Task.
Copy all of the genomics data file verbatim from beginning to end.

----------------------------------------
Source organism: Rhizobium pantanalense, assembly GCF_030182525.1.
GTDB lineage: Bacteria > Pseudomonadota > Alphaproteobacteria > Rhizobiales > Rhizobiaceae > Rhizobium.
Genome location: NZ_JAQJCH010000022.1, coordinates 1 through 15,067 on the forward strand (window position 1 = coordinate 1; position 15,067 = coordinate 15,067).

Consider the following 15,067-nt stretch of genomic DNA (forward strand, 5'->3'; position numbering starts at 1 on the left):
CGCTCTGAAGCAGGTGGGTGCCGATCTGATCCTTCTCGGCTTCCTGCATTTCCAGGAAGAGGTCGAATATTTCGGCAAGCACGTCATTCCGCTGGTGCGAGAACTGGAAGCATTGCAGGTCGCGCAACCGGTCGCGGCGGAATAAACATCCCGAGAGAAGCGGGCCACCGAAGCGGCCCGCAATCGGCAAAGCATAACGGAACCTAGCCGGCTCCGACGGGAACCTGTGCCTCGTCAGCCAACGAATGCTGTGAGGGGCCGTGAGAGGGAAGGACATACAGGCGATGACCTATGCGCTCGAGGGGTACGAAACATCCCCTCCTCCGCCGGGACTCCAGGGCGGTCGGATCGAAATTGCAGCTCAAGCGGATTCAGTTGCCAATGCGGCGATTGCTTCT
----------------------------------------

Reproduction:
Source organism: Rhizobium pantanalense, assembly GCF_030182525.1.
GTDB lineage: Bacteria > Pseudomonadota > Alphaproteobacteria > Rhizobiales > Rhizobiaceae > Rhizobium.
Genome location: NZ_JAQJCH010000022.1, coordinates 1 through 15,067 on the forward strand (window position 1 = coordinate 1; position 15,067 = coordinate 15,067).

Consider the following 15,067-nt stretch of genomic DNA (forward strand, 5'->3'; position numbering starts at 1 on the left):
CGCTCTGAAGCAGGTGGGTGCCGATCTGATCCTTCTCGGCTTCCTGCATTTCCAGGAAGAGGTCGAATATTTCGGCAAGCACGTCATTCCGCTGGTGCGAGAACTGGAAGCATTGCAGGTCGCGCAACCGGTCGCGGCGGAATAAACATCCCGAGAGAAGCGGGCCACCGAAGCGGCCCGCAATCGGCAAAGCATAACGGAACCTAGCCGGCTCCGACGGGAACCTGTGCCTCGTCAGCCAACGAATGCTGTGAGGGGCCGTGAGAGGGAAGGACATACAGGCGATGACCTATGCGCTCGAGGGGTACGAAACATCCCCTCCTCCGCCGGGACTCCAGGGCGGTCGGATCGAAATTGCAGCTCAAGCGGATTCAGTTGCCAATGCGGCGATTGCTTCT